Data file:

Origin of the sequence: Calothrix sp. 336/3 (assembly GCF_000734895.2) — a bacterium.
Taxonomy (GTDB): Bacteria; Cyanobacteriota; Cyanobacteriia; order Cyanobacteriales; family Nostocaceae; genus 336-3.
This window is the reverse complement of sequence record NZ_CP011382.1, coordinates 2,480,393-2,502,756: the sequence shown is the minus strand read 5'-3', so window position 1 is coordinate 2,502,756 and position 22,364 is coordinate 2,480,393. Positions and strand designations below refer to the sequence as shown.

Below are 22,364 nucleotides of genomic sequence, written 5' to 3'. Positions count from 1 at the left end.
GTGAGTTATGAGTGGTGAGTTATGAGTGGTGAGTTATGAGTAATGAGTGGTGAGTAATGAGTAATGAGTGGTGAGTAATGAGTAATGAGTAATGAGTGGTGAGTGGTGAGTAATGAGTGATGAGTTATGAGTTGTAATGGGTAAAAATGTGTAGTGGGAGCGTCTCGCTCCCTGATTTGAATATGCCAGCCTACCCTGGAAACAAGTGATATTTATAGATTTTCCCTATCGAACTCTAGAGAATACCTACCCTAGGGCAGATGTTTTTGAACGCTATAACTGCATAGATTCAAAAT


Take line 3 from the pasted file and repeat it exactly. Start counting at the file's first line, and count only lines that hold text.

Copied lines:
This window is the reverse complement of sequence record NZ_CP011382.1, coordinates 2,480,393-2,502,756: the sequence shown is the minus strand read 5'-3', so window position 1 is coordinate 2,502,756 and position 22,364 is coordinate 2,480,393. Positions and strand designations below refer to the sequence as shown.